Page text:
My son is like the youngest one on Outnumbered

(23 Posts)
feelingdizzy Tue 16-Apr-13 16:29:47

My son is also a bit like him ,he even looks like him.My Ds was diagnosed with dyslexia he also has strong ADHD traits.

A combination for us works find things he is good at,we are going for the artistic route he is in drama he likes to write stories ,he reads them to me-his spelling is not currently decipherable.So I am going for lovable eccentric!

I have also made rules really explicit and what happens if he breaks them,he has responsibilities and honestly it would be easier if I did them but he must learn.

I know you are struggling with exercise my ds goes on the trampoline before school and then walks to school.I literally throw him out the house 20 minutes before we leave.

Goldmandra Tue 16-Apr-13 16:18:14

I mentioned to DD1s year 3 teacher that I thought there was a chance she might be dyslexic and her response was that she couldn't be as she is also not very good at maths!

Why do teachers do this? If you don't know about something don't express an opinion!!! FGS angry

My DD1 is currently being referred to CAHMS and MAST due to concerns the school and I have. She is currently in year 6 and it has taken a lot of visits from me and a change in school to get this far.

She was put on the SEN register in year 2 and started seeing a play therapist for "friendship issues" at about the same time.

At the moment she is seeing a learning mentor who is the one pushing for her to be assessed, without her input I'm not sure we would have got this far! I never really thought of going to the doctors about it blush but it might be quicker if you did.

I mentioned to DD1s year 3 teacher that I thought there was a chance she might be dyslexic and her response was that she couldn't be as she is also not very good at maths! angry Her new school tested her in year 4 and she is unsurprisingly mildly dyslexic!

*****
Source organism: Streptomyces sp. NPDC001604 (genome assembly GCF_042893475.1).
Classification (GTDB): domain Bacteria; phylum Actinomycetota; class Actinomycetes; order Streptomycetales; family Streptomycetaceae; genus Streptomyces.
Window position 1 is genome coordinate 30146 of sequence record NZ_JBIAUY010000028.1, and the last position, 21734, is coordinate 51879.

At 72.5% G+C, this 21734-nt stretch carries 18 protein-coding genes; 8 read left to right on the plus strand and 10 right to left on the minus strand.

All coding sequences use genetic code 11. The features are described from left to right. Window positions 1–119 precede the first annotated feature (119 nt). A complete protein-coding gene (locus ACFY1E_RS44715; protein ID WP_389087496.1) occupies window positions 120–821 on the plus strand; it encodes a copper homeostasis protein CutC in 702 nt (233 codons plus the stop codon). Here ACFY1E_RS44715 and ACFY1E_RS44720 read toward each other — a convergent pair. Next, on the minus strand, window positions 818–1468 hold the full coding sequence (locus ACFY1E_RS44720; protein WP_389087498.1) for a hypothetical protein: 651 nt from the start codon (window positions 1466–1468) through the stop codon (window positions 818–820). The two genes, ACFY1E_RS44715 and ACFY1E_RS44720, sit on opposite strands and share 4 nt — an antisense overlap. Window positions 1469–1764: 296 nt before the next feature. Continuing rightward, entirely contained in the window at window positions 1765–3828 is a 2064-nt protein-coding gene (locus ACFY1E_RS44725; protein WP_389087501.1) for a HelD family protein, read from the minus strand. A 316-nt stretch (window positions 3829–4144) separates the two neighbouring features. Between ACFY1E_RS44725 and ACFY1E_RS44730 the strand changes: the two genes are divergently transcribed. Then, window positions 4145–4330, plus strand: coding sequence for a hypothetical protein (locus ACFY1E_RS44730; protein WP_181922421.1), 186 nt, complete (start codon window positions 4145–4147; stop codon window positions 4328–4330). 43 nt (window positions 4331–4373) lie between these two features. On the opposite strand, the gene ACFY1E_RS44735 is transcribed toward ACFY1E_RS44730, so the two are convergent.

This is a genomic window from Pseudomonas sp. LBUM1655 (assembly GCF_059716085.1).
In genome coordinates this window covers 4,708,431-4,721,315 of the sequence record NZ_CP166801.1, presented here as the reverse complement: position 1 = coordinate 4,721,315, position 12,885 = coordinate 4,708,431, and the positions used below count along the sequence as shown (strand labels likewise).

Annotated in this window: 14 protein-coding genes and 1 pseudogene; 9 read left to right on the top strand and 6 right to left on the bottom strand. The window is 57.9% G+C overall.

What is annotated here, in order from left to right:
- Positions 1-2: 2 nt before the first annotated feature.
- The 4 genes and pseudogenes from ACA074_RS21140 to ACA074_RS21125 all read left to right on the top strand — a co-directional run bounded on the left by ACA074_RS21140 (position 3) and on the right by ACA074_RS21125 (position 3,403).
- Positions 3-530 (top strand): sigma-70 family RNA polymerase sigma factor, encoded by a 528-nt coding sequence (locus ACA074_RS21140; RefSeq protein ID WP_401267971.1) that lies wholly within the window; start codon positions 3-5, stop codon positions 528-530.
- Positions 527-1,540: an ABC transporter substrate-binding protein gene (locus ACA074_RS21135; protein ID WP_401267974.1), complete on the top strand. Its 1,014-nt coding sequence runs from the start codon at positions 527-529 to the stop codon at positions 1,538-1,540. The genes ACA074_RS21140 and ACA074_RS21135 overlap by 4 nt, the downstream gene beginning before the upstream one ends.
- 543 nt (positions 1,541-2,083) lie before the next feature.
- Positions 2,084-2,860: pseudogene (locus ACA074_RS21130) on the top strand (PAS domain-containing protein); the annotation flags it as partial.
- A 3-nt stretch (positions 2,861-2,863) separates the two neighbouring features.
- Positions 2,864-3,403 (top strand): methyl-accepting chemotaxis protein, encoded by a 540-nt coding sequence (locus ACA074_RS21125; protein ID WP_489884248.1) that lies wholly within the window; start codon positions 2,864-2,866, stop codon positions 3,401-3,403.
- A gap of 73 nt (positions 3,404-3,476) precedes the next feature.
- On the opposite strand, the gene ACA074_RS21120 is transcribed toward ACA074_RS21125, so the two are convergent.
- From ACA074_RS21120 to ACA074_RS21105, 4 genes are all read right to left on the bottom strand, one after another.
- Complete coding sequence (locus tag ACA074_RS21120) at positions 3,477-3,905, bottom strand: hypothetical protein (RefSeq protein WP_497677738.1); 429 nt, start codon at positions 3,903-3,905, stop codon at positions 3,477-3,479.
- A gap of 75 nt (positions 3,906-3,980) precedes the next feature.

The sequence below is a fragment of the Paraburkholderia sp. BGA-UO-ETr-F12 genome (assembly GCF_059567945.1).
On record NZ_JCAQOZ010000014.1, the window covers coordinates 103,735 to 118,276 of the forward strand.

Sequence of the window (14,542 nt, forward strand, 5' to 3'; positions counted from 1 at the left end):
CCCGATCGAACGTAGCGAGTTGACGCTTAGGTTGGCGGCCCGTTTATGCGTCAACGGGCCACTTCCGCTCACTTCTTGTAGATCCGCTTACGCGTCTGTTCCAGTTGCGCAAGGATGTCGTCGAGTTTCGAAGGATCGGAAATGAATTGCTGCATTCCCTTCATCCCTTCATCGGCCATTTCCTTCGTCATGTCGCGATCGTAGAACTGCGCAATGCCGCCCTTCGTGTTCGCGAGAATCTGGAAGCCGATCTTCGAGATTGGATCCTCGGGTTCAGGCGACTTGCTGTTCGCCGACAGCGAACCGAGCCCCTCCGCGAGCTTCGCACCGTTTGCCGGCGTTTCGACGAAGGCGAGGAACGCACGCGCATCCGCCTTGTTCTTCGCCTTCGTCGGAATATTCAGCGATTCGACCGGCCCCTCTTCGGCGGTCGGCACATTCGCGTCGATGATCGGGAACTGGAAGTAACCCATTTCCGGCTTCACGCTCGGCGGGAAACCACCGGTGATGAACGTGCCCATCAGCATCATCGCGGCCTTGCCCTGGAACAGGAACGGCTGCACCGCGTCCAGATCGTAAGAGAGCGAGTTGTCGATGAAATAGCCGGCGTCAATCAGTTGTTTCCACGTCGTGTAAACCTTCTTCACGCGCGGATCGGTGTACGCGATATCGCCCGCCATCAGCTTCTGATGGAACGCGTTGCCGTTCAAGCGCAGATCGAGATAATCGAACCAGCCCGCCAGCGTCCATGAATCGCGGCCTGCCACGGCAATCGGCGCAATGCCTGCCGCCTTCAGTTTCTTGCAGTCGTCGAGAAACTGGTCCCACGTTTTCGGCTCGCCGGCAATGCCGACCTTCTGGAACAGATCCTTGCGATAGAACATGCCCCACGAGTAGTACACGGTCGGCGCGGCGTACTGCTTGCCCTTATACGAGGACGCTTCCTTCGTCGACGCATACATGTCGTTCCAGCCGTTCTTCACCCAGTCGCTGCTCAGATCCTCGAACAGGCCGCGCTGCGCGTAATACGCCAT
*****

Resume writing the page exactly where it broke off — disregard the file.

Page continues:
Sorry for the long post!

Ineedmorepatience Fri 12-Apr-13 19:31:13

Yep my Dd's are like the ones off Outnumbered too except not in the same order, my Dd1 is like Ben, Dd2 is like Jake and Dd3 like Karen. Dd3 has a diagnosis of Asd and Dd1 was assessed for ADHD 15 years ago but no diagnosis was made.

I would recommend making some notes about the types of behaviour that you are worried about and then going to see you GP.

Good luck smile

Tingalingle Fri 12-Apr-13 11:28:28

I would appear to have all three of the kids from Outnumbered.

Sighhhhh....

In our case it's our oldest with, y'know, actually diagnosed autism. He tends to come across as distinctly more normal than the other two.

simbo Fri 12-Apr-13 11:23:44

I think I meant adhd, though Asperger's also a possibility. My ds is a bit adhd, though not as bad as Ben on Outnumbered, and I think exercise can make him worse, unless it is something he really loves doing. Doing anything too late in the day can have him bouncing off the walls at bedtime. Exercise is good, but try to find a way to incorporate it into something that already interests him. Fwiw my son's school did flag it, but only just before he left. I got the impression that it was something they didn't want to deal with.

MandragoraWurzelstock Fri 12-Apr-13 10:52:13

Jo that's really strange, I haven't ever watched it but my friend told me that the older boy was just like my ds1! I still don't know if he is - though from what I can see there's a visual likeness.

jomaynard Fri 12-Apr-13 07:32:44

I first watched Outnumbered because a friend said how like Karen my youngest was. My youngest is now being assessed for Asperger's.